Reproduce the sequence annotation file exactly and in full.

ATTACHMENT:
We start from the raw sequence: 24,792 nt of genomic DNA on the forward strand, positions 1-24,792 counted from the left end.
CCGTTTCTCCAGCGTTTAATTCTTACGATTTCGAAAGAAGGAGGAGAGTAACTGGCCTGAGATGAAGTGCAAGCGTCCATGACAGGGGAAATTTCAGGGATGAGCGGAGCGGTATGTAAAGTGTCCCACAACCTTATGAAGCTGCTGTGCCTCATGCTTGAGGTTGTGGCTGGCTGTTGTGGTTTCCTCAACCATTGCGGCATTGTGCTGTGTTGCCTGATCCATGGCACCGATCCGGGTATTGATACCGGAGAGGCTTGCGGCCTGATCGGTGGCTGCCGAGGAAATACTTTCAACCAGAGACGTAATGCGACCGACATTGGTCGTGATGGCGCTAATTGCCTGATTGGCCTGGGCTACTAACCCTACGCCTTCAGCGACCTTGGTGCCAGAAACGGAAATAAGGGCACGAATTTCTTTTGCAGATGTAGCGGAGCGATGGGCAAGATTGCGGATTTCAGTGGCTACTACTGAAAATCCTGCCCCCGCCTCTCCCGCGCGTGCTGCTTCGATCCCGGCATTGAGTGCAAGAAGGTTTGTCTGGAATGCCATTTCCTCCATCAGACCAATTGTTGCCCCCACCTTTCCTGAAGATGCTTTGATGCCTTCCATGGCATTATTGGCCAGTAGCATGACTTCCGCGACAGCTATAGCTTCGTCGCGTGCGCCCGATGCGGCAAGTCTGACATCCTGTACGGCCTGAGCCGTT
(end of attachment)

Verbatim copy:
We start from the raw sequence: 24,792 nt of genomic DNA on the forward strand, positions 1-24,792 counted from the left end.
CCGTTTCTCCAGCGTTTAATTCTTACGATTTCGAAAGAAGGAGGAGAGTAACTGGCCTGAGATGAAGTGCAAGCGTCCATGACAGGGGAAATTTCAGGGATGAGCGGAGCGGTATGTAAAGTGTCCCACAACCTTATGAAGCTGCTGTGCCTCATGCTTGAGGTTGTGGCTGGCTGTTGTGGTTTCCTCAACCATTGCGGCATTGTGCTGTGTTGCCTGATCCATGGCACCGATCCGGGTATTGATACCGGAGAGGCTTGCGGCCTGATCGGTGGCTGCCGAGGAAATACTTTCAACCAGAGACGTAATGCGACCGACATTGGTCGTGATGGCGCTAATTGCCTGATTGGCCTGGGCTACTAACCCTACGCCTTCAGCGACCTTGGTGCCAGAAACGGAAATAAGGGCACGAATTTCTTTTGCAGATGTAGCGGAGCGATGGGCAAGATTGCGGATTTCAGTGGCTACTACTGAAAATCCTGCCCCCGCCTCTCCCGCGCGTGCTGCTTCGATCCCGGCATTGAGTGCAAGAAGGTTTGTCTGGAATGCCATTTCCTCCATCAGACCAATTGTTGCCCCCACCTTTCCTGAAGATGCTTTGATGCCTTCCATGGCATTATTGGCCAGTAGCATGACTTCCGCGACAGCTATAGCTTCGTCGCGTGCGCCCGATGCGGCAAGTCTGACATCCTGTACGGCCTGAGCCGTT